Benefits and risks of participating in a clinical trial


Clinical trials that are well-designed and well-executed offer excellent opportunities for eligible participants to:
• Play an active role in their own health care.
• Obtain referrals to a study site.
• Engage care partners as companions in care.
• Gain access to new research treatments before they are widely available.
• Obtain expert medical, sometimes multidisciplinary, care at leading health care facilities during the trial.
• Help others by contributing to medical research.
• Enhance personal knowledge of a medical condition.


There are risks to clinical trials.
• Depending on the study design, there may be no guarantee that the participant will receive the active ingredient.
• There may be unpleasant, serious or even life-threatening side effects to experimental treatment.
• The experimental treatment may not be effective for the participant.
• The research may require collection of data, for example, genetic information, that could potentially cause psychological or informational harm.
• The research criteria may require lifestyle modifications, for example, dietary changes.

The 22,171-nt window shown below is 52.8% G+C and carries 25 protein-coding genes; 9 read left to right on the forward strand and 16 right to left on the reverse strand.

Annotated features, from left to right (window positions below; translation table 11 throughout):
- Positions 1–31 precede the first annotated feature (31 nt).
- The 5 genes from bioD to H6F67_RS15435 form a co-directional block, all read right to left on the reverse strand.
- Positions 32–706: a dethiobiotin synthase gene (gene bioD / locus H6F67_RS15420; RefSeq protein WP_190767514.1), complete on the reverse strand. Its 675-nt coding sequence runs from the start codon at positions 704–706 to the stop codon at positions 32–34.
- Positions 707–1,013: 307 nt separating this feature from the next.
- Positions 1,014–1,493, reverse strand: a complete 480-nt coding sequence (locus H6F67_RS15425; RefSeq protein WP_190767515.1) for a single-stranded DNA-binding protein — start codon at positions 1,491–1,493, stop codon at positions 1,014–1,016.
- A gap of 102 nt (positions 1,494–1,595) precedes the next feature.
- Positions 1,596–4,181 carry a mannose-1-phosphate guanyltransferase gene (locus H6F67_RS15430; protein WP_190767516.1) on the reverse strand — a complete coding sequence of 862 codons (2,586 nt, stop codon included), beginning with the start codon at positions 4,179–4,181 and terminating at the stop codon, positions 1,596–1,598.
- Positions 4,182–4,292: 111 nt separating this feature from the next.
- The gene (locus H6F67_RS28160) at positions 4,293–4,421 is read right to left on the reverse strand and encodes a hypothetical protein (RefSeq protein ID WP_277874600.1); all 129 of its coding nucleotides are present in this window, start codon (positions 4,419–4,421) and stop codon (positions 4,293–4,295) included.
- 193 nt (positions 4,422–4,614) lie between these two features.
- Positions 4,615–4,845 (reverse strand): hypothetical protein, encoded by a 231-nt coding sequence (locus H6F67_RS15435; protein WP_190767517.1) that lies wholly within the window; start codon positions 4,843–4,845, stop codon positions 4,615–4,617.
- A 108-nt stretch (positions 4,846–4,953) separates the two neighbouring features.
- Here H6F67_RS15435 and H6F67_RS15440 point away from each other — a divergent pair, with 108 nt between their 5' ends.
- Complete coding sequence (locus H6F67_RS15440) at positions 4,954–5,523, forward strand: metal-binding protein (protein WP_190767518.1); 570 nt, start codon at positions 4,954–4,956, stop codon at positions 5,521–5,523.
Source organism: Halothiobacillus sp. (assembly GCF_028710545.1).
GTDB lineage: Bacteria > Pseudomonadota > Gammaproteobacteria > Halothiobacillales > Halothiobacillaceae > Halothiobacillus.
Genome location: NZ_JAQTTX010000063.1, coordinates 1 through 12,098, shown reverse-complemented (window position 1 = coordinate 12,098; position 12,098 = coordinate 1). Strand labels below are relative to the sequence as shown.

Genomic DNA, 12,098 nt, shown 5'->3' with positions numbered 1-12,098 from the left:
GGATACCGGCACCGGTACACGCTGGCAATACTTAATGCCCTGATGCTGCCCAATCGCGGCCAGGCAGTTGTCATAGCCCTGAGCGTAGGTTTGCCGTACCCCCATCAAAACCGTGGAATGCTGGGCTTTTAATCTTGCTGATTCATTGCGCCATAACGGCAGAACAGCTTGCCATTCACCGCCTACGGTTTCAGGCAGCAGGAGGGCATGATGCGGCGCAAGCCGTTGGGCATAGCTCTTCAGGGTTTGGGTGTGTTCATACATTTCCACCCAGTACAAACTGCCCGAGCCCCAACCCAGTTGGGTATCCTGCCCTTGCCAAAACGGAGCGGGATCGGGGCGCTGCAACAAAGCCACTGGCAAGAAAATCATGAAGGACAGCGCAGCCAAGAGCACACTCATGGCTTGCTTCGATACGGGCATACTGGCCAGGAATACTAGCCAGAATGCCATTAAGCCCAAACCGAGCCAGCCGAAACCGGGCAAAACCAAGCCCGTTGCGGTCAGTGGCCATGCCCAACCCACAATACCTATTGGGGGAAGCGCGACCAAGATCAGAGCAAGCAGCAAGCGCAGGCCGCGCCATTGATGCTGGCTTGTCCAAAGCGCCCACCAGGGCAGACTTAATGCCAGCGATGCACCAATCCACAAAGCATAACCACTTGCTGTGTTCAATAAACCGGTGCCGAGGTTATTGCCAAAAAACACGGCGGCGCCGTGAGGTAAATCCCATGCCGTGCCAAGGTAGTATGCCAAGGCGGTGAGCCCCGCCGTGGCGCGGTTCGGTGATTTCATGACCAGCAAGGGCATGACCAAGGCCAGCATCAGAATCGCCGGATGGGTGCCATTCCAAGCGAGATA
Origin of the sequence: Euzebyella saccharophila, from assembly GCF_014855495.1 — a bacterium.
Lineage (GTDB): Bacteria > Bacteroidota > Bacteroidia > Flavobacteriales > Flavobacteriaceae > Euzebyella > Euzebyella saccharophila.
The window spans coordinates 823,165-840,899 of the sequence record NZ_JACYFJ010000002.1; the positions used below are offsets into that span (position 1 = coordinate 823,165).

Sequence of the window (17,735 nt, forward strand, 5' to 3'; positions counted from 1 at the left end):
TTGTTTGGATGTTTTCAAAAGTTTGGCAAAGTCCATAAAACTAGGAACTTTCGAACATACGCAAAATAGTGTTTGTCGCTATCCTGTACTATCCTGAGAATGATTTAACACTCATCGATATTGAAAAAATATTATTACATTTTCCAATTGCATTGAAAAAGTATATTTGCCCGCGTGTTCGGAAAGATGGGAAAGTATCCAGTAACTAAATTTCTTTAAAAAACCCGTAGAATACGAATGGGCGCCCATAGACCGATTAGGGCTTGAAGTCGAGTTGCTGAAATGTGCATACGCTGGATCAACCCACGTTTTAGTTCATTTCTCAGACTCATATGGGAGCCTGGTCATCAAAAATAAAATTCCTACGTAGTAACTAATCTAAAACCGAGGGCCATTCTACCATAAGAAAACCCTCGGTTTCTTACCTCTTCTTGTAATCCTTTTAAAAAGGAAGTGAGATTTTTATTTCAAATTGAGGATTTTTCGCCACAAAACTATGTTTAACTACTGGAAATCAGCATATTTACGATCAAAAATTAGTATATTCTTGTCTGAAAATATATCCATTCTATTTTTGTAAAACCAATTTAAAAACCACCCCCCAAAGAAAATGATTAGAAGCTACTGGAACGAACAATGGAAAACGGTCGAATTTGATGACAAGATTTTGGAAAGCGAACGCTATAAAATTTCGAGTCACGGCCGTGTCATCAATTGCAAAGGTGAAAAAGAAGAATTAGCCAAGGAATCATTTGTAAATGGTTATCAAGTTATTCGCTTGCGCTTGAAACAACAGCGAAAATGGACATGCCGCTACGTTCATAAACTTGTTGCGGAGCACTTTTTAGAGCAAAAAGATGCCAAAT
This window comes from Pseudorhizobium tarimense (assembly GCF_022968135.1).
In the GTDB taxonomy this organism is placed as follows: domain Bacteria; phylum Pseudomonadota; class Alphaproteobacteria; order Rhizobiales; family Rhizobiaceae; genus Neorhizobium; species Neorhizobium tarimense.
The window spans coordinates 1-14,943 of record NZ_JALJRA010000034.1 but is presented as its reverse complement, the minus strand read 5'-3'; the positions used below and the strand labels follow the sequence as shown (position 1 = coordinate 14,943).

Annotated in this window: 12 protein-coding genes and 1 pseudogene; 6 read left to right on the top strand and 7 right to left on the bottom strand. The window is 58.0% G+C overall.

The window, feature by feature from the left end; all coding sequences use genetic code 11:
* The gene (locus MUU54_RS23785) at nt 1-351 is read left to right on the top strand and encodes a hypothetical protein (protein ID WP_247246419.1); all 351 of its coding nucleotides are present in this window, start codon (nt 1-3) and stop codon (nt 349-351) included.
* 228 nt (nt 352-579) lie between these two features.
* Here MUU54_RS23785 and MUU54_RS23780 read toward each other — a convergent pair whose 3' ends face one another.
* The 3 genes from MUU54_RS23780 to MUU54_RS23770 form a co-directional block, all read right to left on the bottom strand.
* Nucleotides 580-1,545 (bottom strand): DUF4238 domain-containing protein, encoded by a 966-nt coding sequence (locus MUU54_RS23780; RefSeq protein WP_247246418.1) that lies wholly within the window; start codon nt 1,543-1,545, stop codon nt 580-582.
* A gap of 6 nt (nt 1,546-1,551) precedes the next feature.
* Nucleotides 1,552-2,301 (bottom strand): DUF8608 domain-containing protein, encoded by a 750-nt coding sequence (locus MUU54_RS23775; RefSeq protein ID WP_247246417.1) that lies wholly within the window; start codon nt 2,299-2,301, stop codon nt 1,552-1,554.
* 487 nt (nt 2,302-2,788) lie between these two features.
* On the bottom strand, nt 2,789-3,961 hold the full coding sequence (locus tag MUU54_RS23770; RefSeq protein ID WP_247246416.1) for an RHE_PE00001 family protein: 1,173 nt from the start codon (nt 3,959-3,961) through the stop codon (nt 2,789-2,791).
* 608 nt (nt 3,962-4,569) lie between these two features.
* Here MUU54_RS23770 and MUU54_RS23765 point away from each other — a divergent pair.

• The protocol may require more of the participant’s time and attention than would a non-protocol treatment, including trips to the study site, more treatments, hospital stays or complex dosage requirements.
• The experimental drug may not be approved by Health Canada and, if approved, may not be covered under provincial drug formularies.

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All material related to Parkinson's disease contained in Parkinson Post is solely for the information of the reader. It should not be used for treatment purposes. Specific articles reflect the opinion of the writer and are not necessarily the opinion of PSC.

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